When Ludwig van Beethoven dies, his assistant and close friend Schindler deals with his last will and testament. It reads that his estate, music and affairs will be left to his "immortal beloved", but there remains a question as to who Beethoven's "immortal beloved", an unnamed woman mentioned in one of his letters, may be. Schindler embarks on a quest to find out who this woman is. He meets the women who played a part in Ludwig's life; through their stories, retrospective footage of Beethoven from his younger years until his death is featured as the film progresses. The conclusion ultimately is that the individual is Johanna Reiss, the daughter of Anton Van Reiss, a prosperous Viennese upholsterer. In the film, she becomes pregnant by Beethoven; when by an accidental turn of events he does not marry her in time, she marries his brother, Kaspar. The love turns to hate, worsened by the long legal battle over custody over their son, Karl van Beethoven (whom everyone believes is Beethoven's nephew). Finally, Ludwig gets custody over his 'nephew', but the strict upbringing and promotion of the boy as another child prodigy -which Karl himself knows all too well he is not,- leads to him attempting suicide. Beethoven is blamed and his reputation is ruined.
Schindler finally speaks to Johanna, who says she has made her peace with him. She met him at his deathbed, where he gave her a signed letter, giving her custody over Karl. She tells Schindler about their intentions to elope, but Beethoven never showed up, and she felt betrayed. Schindler realizes what happened and gives her the letter to the "Immortal Beloved" in which she finally reads what happened that night they were supposed to meet. Shocked to find out how an unfortunate event and misunderstanding has kept them apart, she visits the grave of Beethoven in the closing scene.Gary Oldman as Ludwig van Beethoven
Jeroen Krabbé as Anton Felix Schindler
Isabella Rossellini as Anna-Marie Erdödy
Johanna ter Steege as Johanna Reiss
Christopher Fulford as Kaspar van Beethoven
Michael Culkin as Jakob Hotscevar
Marco Hofschneider as Karl van Beethoven
Miriam Margolyes as Nanette Streicherova
Barry Humphries as Clemens Metternich
Valeria Golino as Giulietta Guicciardi
Alexandra Pigg as Therese Obermayer
Geno Lechner as Josephine von Brunsvik
Claudia Solti as Theresa von Brunsvik
After Beethoven's death in 1827, a three-part letter was found among his private papers addressed to a woman whom he called "immortal beloved". Written in the summer of 1812 from the spa town of Teplice, the letter has generated a great deal of speculation and debate amongst scholars and writers as to her identity. Among the candidates are (or were) Giulietta Guicciardi, Thérèse von Brunswick, Josephine Brunsvik, Antonie Brentano, and Anna-Marie Erdödy (some of whom appear in the film).
The film's writer and director, Bernard Rose, claimed that he had successfully identified the addressed woman as Johanna, a claim no scholar on Beethoven has endorsed (the film also implies that Karl, Beethoven's nephew, was in reality the couple's son.) Biographer Gail S. Altman disputed Rose's claim in a book devoted specifically to the question of the woman's identity and Beethoven's relationships in general.The Orchestra: London Symphony Orchestra, conducted by Georg Solti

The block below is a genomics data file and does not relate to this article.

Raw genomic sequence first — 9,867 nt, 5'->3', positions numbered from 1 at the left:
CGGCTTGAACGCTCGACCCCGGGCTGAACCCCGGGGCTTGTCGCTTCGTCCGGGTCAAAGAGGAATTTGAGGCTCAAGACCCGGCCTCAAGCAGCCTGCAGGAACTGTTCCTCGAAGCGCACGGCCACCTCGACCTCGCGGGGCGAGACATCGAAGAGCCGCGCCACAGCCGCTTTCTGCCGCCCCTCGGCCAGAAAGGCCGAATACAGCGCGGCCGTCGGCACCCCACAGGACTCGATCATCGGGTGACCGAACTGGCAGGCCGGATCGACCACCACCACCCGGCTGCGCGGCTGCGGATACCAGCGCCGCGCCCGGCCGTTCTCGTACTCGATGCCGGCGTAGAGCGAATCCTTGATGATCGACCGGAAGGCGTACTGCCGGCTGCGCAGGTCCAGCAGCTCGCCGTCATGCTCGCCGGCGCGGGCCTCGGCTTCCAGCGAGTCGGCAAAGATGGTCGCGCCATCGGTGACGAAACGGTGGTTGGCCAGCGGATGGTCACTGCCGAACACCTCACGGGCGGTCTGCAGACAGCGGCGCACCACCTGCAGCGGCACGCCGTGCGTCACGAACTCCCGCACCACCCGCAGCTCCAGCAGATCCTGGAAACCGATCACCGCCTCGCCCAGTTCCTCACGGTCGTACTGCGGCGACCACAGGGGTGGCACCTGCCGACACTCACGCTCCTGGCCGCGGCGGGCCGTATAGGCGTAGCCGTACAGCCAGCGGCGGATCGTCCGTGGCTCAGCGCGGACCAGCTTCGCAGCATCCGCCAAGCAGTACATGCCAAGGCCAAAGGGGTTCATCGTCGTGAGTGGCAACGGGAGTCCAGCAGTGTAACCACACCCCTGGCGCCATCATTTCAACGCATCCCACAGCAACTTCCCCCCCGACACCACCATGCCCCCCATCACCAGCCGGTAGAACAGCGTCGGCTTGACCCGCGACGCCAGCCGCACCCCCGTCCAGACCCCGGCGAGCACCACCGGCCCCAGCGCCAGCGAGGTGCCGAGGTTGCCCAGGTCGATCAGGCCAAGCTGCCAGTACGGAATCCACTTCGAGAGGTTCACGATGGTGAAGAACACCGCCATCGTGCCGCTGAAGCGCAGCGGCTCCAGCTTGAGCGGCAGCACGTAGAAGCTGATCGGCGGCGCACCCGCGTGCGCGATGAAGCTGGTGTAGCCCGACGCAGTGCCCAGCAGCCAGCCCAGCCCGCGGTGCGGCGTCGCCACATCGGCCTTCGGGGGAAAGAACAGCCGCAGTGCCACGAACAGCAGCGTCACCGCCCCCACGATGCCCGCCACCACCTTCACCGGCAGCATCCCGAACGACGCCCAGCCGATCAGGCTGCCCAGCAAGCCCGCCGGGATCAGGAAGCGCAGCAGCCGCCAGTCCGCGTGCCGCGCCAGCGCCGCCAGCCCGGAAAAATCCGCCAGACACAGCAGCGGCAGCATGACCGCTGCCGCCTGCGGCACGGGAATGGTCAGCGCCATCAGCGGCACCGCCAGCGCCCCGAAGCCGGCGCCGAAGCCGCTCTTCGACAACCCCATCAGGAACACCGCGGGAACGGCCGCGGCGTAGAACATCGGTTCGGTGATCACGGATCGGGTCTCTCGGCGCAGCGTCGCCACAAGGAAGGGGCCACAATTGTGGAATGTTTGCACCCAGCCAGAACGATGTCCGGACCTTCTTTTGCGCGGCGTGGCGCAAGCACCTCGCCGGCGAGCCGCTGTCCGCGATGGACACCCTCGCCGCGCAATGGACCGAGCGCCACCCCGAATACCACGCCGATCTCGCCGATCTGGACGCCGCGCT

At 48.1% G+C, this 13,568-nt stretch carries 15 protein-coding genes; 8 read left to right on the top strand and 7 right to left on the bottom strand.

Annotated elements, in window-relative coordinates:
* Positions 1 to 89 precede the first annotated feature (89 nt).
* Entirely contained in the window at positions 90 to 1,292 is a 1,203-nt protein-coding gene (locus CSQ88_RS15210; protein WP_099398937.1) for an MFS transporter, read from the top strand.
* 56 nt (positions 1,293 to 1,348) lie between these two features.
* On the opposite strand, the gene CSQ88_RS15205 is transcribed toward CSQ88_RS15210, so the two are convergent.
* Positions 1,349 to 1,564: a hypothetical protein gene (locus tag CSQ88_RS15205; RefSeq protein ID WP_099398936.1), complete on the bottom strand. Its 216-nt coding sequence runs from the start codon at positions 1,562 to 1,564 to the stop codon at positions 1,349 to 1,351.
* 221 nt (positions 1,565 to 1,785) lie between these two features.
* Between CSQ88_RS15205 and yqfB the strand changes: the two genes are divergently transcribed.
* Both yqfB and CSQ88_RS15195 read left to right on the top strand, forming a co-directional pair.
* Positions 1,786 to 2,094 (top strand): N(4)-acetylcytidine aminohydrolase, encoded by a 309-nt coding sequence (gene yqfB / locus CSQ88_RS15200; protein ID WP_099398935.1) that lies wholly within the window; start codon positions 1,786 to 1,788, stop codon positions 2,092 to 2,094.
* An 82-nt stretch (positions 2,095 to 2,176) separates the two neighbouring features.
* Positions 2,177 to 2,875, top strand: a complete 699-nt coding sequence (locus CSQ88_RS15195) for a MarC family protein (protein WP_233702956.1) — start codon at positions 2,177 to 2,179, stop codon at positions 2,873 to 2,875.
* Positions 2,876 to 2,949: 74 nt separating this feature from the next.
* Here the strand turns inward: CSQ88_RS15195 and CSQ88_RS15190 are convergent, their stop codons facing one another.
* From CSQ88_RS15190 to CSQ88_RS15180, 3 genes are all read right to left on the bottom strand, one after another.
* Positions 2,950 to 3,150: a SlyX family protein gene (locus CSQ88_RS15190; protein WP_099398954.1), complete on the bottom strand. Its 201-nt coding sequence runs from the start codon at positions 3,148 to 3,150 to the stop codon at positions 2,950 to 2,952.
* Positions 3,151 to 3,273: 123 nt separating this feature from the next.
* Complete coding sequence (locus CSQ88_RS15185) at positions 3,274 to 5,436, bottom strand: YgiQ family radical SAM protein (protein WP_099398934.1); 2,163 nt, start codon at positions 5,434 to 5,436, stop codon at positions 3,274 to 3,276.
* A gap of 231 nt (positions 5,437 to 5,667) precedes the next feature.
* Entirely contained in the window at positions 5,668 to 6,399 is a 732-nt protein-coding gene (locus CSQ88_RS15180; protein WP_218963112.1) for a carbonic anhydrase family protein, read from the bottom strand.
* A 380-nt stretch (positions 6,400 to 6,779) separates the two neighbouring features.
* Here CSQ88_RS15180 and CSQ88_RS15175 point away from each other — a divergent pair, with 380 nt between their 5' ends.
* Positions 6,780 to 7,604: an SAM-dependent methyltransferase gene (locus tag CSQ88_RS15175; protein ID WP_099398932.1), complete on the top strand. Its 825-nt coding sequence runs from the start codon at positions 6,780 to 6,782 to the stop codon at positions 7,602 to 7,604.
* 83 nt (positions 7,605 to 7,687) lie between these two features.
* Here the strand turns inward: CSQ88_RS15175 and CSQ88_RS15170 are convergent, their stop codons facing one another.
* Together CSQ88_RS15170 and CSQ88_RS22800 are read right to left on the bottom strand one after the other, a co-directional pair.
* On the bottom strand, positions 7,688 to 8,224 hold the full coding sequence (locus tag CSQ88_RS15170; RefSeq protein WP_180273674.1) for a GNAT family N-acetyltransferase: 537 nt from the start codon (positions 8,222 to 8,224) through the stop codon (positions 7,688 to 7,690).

(in order of appearance)Symphony No 5, Op. 67.
Für Elise (complete).
Symphony No 3 In E-Flat Major Op.55 Eroica.
Piano Sonata No 14, Moonlight: Adagio Sostenuto.
Symphony No 6, Op. 68, Pastoral: Storm.
Piano Trio No 5 In D Major, Op. 70, No 1 Ghost.
Violin Concerto in D Major, Op. 61.
Piano Sonata No 8, Pathetique.
Piano Concerto No 5, Emperor (love theme, ending credits).
Missa Solemnis: Kyrie.
Symphony No 7, Op. 92: Allegretto (Karl's theme)
Violin Sonata In A Major, Op. 47, Kreutzer: Adagio sostenuto- Presto.
Symphony No 9, Op 125: Ode to Joy.
Reviews for Immortal Beloved were mixed. From the 31 reviews collected from notable publications by review aggregator Rotten Tomatoes, reviews tended towards the positive, with an overall approval rating of 58%. Emanuel Levy gave the film a "C" rating, calling it a "speculative chronicle" that lacks the "vibrant energy and charm" of Wolfgang Amadeus Mozart biopic Amadeus (1984). He did, however, praise the "wonderfully recorded and inventively used" Beethoven compositions as well as the casting of Oldman, who he felt was "the perfect actor to portray the arrogant, irascible musician". Of Rotten Tomatoes' "top critics", Roger Ebert was highly complimentary of the film. He gave it 3½ stars out of four, stating in his review: "Immortal Beloved has clearly been made by people who feel Beethoven directly in their hearts". He asserted that Oldman "at first seems an unlikely choice...then we see that he is right". Janet Maslin also offered a positive review, stating: "thanks to its hugely effective use of Beethoven's most thrilling, tumultuous music, this film exerts much the same hypnotic power". She praised the performance of Oldman, writing that "he captures Beethoven as a believably brilliant figure struggling with his deafness and other demons".
MSN Movies, in a 2011 publication, wrote: "Oldman's performance is unimpeachable. He dives deep into the role with powerful passion and makes the audience feel the pain of the genius as he loses his hearing and fails to shape his nephew into a similarly talented musician. In the year of '[Forrest] Gump', Oldman was overlooked for a well-deserved Oscar nomination." Also that year Josh Winning of Total Film named Oldman's portrayal of Beethoven as one of the five best performances of his career, saying: "If ever there was a better filmic chameleon than Oldman, we've yet to find one. Immersing himself fully into the role of the German composer, Oldman is here damn near unrecognisable."
The movie debuted strongly and was a modest success, generating $9,914,409 in a domestic-only release.